Emotional and Social Support

The wisdom of the ages, anecdotal reports, numerous clinical studies, a wealth of epidemiologic data on death rates in married, single and divorced individuals as well as sophisticated psychophysiologic and laboratory testing all confirm that strong social and emotional support is a powerful stress buster that improves health and prolongs life. But what exactly does strong social support mean? How can it be measured? How can it be developed or improved?

It’s possible to be alone but not lonely. Conversely, you can be in the company of others and still feel isolated. Some people may seem to have a large circle of “friends” but the majority are merely acquaintances who do not provide social support. Emotional support can also be obtained from pets, a firm belief in a specific religion, or being involved in supporting a cause, sports team, or celebrity with strangers who have a similar allegiance. Caring for someone can provide mutual emotional support and even tending to fish or plants may provide benefits.

With respect to just exactly what social support means, perhaps one of the best definitions was given by the psychiatrist Sidney Cobb. He proposed that social support was a subjective sensation in which the individual feels, “That he is cared for and loved. That he is esteemed and valued; That he belongs to a network of communication and mutual obligation.” There are a variety of ways to measure social support. The Social Network Questionnaire includes items about marriage, children, a significant other or confidant, other relatives, friends and participation in social or community activities that may involve strangers. The Inventory of Socially Supportive Behaviors inquires about the type and amount of support these sources provide with respect to emotional, informational and financial benefits. It also asks the respondent to rate each item’s frequency of occurrence during the preceding month on a scale of 1 to 5. While these results indicate how much and what kind of social support is available, they do not tell us very much about its real significance. This crucial information can be obtained from the Perceived Social Support Quiz, which evaluates the recipient’s subjective assessment of the degree to which the emotional support received has enhanced his or her sense of satisfaction and well being. In some studies involving the elderly, the role of religion is factored in based on information about attendance at religious functions, the number of close contacts who were readily available from religious sources and determining the strength and comfort that were derived from religious activities. This can be important since senior citizens have progressively less social support at they age due the increased loss of friends and often tend to rely more on religious sources to make up for this.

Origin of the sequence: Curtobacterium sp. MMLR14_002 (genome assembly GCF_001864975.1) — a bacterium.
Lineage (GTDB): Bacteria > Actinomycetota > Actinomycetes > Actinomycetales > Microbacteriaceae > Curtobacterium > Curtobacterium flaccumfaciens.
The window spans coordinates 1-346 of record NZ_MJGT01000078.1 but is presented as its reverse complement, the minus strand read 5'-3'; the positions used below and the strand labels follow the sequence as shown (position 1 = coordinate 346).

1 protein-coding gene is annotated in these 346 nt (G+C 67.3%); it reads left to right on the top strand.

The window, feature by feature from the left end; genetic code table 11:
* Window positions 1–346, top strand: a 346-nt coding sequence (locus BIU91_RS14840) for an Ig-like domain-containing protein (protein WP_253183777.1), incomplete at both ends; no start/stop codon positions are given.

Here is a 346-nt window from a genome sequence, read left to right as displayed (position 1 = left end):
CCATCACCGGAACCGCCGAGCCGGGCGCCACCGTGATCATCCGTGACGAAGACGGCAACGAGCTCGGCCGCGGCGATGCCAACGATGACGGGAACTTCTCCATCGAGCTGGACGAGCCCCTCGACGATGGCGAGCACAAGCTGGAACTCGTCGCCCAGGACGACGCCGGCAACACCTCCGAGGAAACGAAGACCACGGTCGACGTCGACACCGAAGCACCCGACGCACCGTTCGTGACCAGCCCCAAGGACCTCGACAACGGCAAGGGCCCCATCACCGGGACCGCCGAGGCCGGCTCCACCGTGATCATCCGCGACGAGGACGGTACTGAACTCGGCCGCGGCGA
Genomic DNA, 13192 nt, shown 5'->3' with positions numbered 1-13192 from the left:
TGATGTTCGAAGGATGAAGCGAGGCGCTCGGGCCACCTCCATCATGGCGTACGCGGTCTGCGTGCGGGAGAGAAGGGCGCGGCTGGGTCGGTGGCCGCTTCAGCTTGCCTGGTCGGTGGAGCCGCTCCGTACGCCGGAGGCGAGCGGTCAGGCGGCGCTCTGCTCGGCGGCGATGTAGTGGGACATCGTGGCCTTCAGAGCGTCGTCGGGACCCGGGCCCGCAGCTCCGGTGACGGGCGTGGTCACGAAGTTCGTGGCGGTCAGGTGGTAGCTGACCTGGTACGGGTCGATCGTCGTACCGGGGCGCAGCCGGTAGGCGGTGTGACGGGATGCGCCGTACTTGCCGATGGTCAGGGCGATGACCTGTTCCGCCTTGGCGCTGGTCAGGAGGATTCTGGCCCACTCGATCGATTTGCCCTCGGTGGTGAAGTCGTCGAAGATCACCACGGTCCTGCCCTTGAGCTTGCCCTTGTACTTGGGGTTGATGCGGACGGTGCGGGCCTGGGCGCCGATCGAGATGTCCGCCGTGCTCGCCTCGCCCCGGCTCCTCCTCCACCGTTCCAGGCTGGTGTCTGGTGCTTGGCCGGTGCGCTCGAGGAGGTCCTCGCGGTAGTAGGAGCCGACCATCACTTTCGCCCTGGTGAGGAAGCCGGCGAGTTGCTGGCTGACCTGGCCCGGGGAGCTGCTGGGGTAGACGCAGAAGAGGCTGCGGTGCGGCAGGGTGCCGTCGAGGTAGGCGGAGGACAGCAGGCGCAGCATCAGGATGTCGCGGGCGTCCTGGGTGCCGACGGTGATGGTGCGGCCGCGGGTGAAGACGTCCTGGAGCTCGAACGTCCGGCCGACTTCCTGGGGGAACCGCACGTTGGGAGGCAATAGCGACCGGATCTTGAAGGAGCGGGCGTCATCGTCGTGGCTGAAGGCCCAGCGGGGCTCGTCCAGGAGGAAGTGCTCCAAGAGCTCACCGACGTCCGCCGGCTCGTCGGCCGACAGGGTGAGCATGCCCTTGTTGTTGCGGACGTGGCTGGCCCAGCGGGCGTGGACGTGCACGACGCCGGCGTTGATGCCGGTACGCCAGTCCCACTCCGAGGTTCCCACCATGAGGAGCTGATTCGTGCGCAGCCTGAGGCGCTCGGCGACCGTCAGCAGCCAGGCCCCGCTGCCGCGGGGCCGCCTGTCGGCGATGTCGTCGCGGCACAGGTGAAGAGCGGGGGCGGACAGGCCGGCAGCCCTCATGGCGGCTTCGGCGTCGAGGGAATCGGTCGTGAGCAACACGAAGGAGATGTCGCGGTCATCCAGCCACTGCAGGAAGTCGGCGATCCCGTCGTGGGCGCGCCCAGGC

There are so many reports confirming the stress reducing and health benefits of social support as assessed by these measures that only a few can be mentioned here. Social support buffers the adverse effects of stress on cardiovascular and immune responses, which can provide numerous health benefits. Laboratory studies show that when subjects are subjected to stress, emotional support reduces the usual sharp rise in blood pressure and increased secretion of damaging stress related hormones. One report demonstrated that middle aged men who had recently endured high levels of emotional stress but had little social support were three times more likely to die over the next seven years. Lack of social support has been found to increase death rates following a heart attack and to delay recovery following cardiac surgery. Conversely, a happy marriage or good long term relationship at age 50 was a leading indicator of being healthy at age 80, whereas having a low cholesterol level had very little significance. Emotional support also reduces the risk of coronary events in individuals with Type A behavior.

Strong emotional support reduces the immune system abnormalities that contribute to numerous disorders due to the stress of caregivers for spouses with Alzheimer’s disease. It also boosts immune system function in AIDS and HIV-positive patients. Breast cancer and malignant melanoma patients who receive group emotional support from strangers also live longer and have a better quality of life. Similar emotional support is responsible for the success of Alcoholics Anonymous, Gamblers Anonymous, Shoppers Anonymous and other groups that deal with addictions to drugs, smoking or reducing compulsive behaviors

This comes from sharing things with strangers, getting things of your chest, and learning how others have been able to deal with or conquer the same problem you have. Such groups often provide addition emotional support by utilizing a “buddy system” – someone you can call at any time if you feel you are slipping into your old habits and who can provide support when you need it the most.